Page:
Angler Wendy Brum of Windham is all smiles handling a Sebago Lake trout on a guided trip with Tom Roth. Photo by Tom Roth

I love trolling Sebago Lake on a crisp September morning. The summer residents have pulled up stakes and the lake returns to the quiet I only know around ice-out time. Evenings are perfect for trolling the lake, and salmon and lake trout come on the bite as waters cool and oxygen levels increase with the “turning over” of the lake.

Scientifically speaking, cool nights and wind lower the surface temperature of the water. The cool water at the surface becomes denser (or heavier) and it sinks. Warmer water moves up toward the surface and is generally enriched with nutrients, drawing smelt and with the smelt, game fish. Cooler waters exist in a band, and the smart angler finds these bands and trolls at this depth.

One great tool that Sebago Lake anglers now have is the Portland Water District buoy that measures temperatures at varying depths and reports live to your cell phone via an app. Download Live Datacenter and select Sebago Lake from the menu. Salmon and lake trout prefer waters close to 50 degrees, so by finding that depth on the app and watching your fish-finder for bands of fish, you can find the optimum depth to troll.

Last September, I found salmon and lakers between 25- to 35-feet of water. A quick check on the app showed I was fishing water that was between 50- and 55-degrees. I used my downriggers and sent out a Carlson spoon in silver and copper behind a dodger on one rod. The other was baited with a pickled smelt on a bait harness behind a dodger, too. Both proved productive in September as I caught a few salmon, a bunch of togue and a few bass with both offerings. I would occasionally see clouds of baitfish (likely smelt) just above, just below or right in the middle of the thermocline. This was prime territory!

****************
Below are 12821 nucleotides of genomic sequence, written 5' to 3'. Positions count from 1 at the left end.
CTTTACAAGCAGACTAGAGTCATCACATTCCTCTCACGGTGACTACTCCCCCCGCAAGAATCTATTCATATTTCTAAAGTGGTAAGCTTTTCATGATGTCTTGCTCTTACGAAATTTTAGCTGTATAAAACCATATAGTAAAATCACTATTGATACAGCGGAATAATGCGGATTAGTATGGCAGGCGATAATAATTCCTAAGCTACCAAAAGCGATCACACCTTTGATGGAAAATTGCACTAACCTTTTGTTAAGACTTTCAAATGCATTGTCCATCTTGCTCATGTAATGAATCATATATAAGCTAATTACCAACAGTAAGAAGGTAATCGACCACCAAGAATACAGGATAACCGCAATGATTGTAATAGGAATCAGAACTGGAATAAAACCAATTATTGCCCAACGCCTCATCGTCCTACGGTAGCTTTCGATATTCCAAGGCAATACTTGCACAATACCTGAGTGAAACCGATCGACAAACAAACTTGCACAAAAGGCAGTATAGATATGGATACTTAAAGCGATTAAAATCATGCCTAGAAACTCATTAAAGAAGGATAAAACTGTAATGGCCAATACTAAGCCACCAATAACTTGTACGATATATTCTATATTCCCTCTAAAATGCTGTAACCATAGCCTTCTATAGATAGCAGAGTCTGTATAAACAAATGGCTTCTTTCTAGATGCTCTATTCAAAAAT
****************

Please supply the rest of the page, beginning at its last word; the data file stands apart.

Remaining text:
Anglers without downriggers can get in on the action, too. Many of us drag lead-core line behind the boat with good success. Lead-core line is aptly named as it has a nylon covering over a lead line. The heavy line sinks rapidly. The line is colored in 30-foot increments. You will often hear anglers say they caught salmon at four colors. This means they let four colors of line out, or 120 feet. Lead-core line comes in varying weights, with the heavier weights sinking faster. This is trial-and-error fishing, but if you use lead-core line long enough, you will know how it works and how much to let out to target a specific depth. Be sure to run a long leader of monofilament from the lead-core core line, as the lead-core is thick and not transparent. I prefer at least an 8-foot leader but sometimes use 30-feet of 8-pond monofilament line.

September returns peace and tranquility to one of the state’s busiest lakes and sets the stage for late-summer anglers to cash in on the cooling of the big water. You will find this angler out on the lake, getting one last stab at lake trout and salmon before winter covers her up with an icy shroud.

Tom Roth is a freelance outdoor writer who lives in Raymond on the shore of Sebago Lake. He has been fishing and hunting in this region for more than 30 years and is a Registered Maine Guide.


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